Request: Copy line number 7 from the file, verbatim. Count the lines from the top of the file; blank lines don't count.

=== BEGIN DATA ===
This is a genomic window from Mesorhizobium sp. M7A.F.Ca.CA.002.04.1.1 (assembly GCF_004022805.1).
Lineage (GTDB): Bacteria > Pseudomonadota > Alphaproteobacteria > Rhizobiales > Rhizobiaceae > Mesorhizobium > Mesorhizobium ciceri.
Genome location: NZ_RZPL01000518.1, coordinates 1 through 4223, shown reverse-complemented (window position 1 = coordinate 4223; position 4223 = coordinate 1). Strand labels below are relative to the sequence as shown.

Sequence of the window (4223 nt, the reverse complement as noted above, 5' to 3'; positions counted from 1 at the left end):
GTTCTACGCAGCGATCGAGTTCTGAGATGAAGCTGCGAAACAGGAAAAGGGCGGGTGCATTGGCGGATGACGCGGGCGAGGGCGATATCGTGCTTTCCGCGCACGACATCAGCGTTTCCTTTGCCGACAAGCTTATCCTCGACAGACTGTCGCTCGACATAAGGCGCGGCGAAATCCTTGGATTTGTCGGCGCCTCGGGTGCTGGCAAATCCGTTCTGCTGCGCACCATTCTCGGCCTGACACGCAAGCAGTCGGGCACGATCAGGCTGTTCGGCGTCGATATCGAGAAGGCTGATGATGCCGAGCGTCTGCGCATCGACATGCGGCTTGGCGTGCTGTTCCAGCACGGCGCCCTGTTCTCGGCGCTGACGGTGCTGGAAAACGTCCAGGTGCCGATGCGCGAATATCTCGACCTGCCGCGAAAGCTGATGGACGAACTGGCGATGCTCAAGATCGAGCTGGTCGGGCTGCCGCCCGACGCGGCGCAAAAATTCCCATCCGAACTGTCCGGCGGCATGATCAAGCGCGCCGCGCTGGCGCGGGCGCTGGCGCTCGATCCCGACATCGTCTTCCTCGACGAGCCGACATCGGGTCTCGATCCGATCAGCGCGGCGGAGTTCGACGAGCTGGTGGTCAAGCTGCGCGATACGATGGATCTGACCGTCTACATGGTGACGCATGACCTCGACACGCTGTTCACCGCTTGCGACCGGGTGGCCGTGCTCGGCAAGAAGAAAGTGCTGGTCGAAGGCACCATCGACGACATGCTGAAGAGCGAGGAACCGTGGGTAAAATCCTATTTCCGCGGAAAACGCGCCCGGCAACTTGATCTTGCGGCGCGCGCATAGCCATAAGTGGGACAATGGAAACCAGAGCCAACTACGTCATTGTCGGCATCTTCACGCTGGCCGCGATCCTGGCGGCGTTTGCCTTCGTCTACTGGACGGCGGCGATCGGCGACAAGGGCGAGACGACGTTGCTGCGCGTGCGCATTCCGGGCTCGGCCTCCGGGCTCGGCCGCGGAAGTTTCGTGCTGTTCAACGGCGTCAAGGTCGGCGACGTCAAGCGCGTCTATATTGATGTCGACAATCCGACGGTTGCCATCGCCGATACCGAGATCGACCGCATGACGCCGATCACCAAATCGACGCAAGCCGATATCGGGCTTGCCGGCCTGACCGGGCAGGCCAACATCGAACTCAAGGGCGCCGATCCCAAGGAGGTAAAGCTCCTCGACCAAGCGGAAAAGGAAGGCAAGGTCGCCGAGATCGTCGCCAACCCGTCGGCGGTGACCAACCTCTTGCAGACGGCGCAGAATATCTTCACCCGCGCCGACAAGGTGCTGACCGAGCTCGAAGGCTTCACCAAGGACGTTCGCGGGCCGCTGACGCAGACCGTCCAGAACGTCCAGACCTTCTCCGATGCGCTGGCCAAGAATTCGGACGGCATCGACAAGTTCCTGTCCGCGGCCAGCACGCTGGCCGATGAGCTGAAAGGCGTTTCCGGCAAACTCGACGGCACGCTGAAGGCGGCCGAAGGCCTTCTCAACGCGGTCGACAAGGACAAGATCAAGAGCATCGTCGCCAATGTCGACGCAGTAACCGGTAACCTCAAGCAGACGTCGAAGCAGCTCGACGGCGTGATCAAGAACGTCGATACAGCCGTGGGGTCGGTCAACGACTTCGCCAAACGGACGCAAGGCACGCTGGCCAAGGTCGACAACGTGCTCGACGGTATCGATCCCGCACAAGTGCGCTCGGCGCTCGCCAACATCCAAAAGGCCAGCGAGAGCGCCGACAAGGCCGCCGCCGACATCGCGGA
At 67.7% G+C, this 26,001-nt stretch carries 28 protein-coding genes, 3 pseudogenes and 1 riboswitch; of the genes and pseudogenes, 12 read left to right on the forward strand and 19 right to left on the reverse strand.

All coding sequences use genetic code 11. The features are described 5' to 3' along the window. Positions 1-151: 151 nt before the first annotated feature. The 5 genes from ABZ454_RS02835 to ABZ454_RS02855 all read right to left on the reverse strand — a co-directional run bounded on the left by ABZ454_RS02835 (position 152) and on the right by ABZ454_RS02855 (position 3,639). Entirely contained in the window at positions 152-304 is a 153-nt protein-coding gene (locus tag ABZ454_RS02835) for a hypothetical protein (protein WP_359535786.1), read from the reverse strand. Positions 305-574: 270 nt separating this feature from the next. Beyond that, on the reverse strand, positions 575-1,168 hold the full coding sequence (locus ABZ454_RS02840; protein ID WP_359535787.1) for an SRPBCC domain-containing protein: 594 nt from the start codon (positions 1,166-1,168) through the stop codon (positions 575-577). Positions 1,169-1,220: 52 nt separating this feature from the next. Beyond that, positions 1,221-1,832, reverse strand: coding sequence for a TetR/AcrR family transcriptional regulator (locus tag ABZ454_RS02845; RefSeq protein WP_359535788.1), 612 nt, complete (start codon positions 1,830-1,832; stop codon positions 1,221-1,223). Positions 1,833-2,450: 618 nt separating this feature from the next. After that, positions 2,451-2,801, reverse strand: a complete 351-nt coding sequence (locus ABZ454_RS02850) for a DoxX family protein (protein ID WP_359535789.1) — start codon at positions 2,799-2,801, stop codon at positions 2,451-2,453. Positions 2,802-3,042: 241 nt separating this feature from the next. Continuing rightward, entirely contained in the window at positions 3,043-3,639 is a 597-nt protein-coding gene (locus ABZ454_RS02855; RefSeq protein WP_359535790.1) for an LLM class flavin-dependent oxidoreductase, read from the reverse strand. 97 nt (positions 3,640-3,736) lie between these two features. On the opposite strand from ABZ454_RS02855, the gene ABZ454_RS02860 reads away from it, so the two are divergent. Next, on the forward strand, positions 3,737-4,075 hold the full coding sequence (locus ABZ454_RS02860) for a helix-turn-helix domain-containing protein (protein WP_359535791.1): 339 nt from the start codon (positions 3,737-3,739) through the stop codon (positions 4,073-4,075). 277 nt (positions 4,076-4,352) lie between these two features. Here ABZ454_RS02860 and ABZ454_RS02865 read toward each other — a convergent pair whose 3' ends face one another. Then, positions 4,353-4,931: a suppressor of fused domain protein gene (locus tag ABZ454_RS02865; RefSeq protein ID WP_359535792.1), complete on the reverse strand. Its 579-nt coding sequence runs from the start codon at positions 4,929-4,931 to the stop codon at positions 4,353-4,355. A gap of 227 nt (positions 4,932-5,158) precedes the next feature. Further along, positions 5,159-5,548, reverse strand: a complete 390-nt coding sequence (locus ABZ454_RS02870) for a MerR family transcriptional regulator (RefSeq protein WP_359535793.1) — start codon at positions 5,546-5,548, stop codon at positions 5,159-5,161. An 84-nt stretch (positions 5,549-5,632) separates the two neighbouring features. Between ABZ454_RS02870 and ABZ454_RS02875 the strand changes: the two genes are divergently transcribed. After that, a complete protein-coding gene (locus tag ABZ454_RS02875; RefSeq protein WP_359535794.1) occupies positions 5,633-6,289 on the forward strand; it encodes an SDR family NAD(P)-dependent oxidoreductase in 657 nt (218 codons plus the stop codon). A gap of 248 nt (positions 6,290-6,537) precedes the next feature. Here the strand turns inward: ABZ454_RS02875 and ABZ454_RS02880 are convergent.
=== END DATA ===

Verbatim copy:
All coding sequences use genetic code 11. The features are described 5' to 3' along the window. Positions 1-151: 151 nt before the first annotated feature. The 5 genes from ABZ454_RS02835 to ABZ454_RS02855 all read right to left on the reverse strand — a co-directional run bounded on the left by ABZ454_RS02835 (position 152) and on the right by ABZ454_RS02855 (position 3,639). Entirely contained in the window at positions 152-304 is a 153-nt protein-coding gene (locus tag ABZ454_RS02835) for a hypothetical protein (protein WP_359535786.1), read from the reverse strand. Positions 305-574: 270 nt separating this feature from the next. Beyond that, on the reverse strand, positions 575-1,168 hold the full coding sequence (locus ABZ454_RS02840; protein ID WP_359535787.1) for an SRPBCC domain-containing protein: 594 nt from the start codon (positions 1,166-1,168) through the stop codon (positions 575-577). Positions 1,169-1,220: 52 nt separating this feature from the next. Beyond that, positions 1,221-1,832, reverse strand: coding sequence for a TetR/AcrR family transcriptional regulator (locus tag ABZ454_RS02845; RefSeq protein WP_359535788.1), 612 nt, complete (start codon positions 1,830-1,832; stop codon positions 1,221-1,223). Positions 1,833-2,450: 618 nt separating this feature from the next. After that, positions 2,451-2,801, reverse strand: a complete 351-nt coding sequence (locus ABZ454_RS02850) for a DoxX family protein (protein ID WP_359535789.1) — start codon at positions 2,799-2,801, stop codon at positions 2,451-2,453. Positions 2,802-3,042: 241 nt separating this feature from the next. Continuing rightward, entirely contained in the window at positions 3,043-3,639 is a 597-nt protein-coding gene (locus ABZ454_RS02855; RefSeq protein WP_359535790.1) for an LLM class flavin-dependent oxidoreductase, read from the reverse strand. 97 nt (positions 3,640-3,736) lie between these two features. On the opposite strand from ABZ454_RS02855, the gene ABZ454_RS02860 reads away from it, so the two are divergent. Next, on the forward strand, positions 3,737-4,075 hold the full coding sequence (locus ABZ454_RS02860) for a helix-turn-helix domain-containing protein (protein WP_359535791.1): 339 nt from the start codon (positions 3,737-3,739) through the stop codon (positions 4,073-4,075). 277 nt (positions 4,076-4,352) lie between these two features. Here ABZ454_RS02860 and ABZ454_RS02865 read toward each other — a convergent pair whose 3' ends face one another. Then, positions 4,353-4,931: a suppressor of fused domain protein gene (locus tag ABZ454_RS02865; RefSeq protein ID WP_359535792.1), complete on the reverse strand. Its 579-nt coding sequence runs from the start codon at positions 4,929-4,931 to the stop codon at positions 4,353-4,355. A gap of 227 nt (positions 4,932-5,158) precedes the next feature. Further along, positions 5,159-5,548, reverse strand: a complete 390-nt coding sequence (locus ABZ454_RS02870) for a MerR family transcriptional regulator (RefSeq protein WP_359535793.1) — start codon at positions 5,546-5,548, stop codon at positions 5,159-5,161. An 84-nt stretch (positions 5,549-5,632) separates the two neighbouring features. Between ABZ454_RS02870 and ABZ454_RS02875 the strand changes: the two genes are divergently transcribed. After that, a complete protein-coding gene (locus tag ABZ454_RS02875; RefSeq protein WP_359535794.1) occupies positions 5,633-6,289 on the forward strand; it encodes an SDR family NAD(P)-dependent oxidoreductase in 657 nt (218 codons plus the stop codon). A gap of 248 nt (positions 6,290-6,537) precedes the next feature. Here the strand turns inward: ABZ454_RS02875 and ABZ454_RS02880 are convergent.